Well, according to the society that deals with weather (I can't spell it but it begins with an M!), since 2000 the global temperature remained static for 10 years and has actually dropped over the last two years, so that kind of flies in the face of the messages we were bombarded with concerning global warming.
When the report came out from the society that deals with weather about the global temperature, they also mentioned the nature of the rain we have been getting in the UK since 2000. I thought it was just me, getting older and so looking back through rose tinted glasses at passing showers and summer sunshine, but apparently it's not just me. As a matter of fact, the frequency of torrential rain has increased since 2000, markedly since 2007. In 2012 I have lost count of the number of torrential rainstorms we have experienced in my neck of the woods, and personally for that I blame whoever it was who decided we needed a hosepipe ban back in March when claims were being made that most of England was in drought. I remember quite clearly weather people and others saying that we need lots of rain because the water table was too low. Ha! They clearly tempted the weather gods because now our water table is so full that even non-torrential rain could bring about floods - anywhere in the country. I hope those people are now flagilating.
I don't think matters are helped by the amount of concrete and other impervious surfaces we have covered the country with. That was ok when we had showers with the occasional dousing of real rain but now that things have changed there should be a serious policy of digging up and returning to grass so that we have a greater opportunity in more places to survive these torrential rainstorms we are getting with greater frequency without the consequences being so catastrophic.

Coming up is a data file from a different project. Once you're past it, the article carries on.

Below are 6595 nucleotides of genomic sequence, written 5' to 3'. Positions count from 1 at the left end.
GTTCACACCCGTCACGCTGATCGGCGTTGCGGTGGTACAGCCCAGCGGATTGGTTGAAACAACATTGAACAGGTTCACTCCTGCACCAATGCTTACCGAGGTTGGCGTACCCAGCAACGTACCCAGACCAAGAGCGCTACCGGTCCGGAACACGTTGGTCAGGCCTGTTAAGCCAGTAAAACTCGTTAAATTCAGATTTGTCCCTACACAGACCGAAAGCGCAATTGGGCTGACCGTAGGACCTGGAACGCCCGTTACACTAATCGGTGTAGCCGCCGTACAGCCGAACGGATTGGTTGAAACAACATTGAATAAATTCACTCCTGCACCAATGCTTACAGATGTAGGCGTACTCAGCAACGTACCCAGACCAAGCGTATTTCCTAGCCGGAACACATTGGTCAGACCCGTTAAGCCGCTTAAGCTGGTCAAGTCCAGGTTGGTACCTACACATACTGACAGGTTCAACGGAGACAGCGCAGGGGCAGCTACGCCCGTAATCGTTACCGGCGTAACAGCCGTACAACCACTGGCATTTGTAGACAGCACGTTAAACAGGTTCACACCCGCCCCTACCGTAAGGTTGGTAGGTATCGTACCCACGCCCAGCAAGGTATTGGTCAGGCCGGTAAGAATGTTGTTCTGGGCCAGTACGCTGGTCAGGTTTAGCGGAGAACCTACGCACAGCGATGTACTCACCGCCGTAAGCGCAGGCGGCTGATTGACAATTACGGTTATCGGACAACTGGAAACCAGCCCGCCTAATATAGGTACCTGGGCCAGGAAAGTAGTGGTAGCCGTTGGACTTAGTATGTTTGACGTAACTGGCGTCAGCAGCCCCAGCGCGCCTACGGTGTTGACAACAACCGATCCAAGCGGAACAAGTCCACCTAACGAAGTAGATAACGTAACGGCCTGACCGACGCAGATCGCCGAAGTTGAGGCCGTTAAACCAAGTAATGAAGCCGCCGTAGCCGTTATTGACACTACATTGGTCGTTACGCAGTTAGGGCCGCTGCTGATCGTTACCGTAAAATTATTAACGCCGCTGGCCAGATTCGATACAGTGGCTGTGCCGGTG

The other problem is that I think almost universally local councils have cut back on drain clearage. I know that is the case in my home town. We have to contact the council now if a drain looks blocked and they will come and clear it. The problem with that is that (a) we might not notice it is blocked until a torrential storm floods us out of house and home, and/or ( b ) how blocked does a drain need to be to cause mayhem on the surface?
Ultimately, though, if this climate change that clearly we have been experiencing is going to be with us for good then we need to make significant changes to the way we approach, well, everything really. While I understand the need for the government to control spending, or get the national debt down or whatever it is they are supposed to be doing, the regular destruction of homes (sometimes on multiple occasions over a period of a couple of years - or one year in the case of 2012) and businesses is not going to help the economy to grow. Flood defences have to be a priority because we can do nothing about the weather and if this weather is here to stay we have to be prepared for it as best as we can be.
O Lordy, where to begin. For a start, the concern is over climate change
not global warming. Climate change caused by carbon emissions will alter weather patterns and cause a change in precipitation levels, temperature, pressure etc.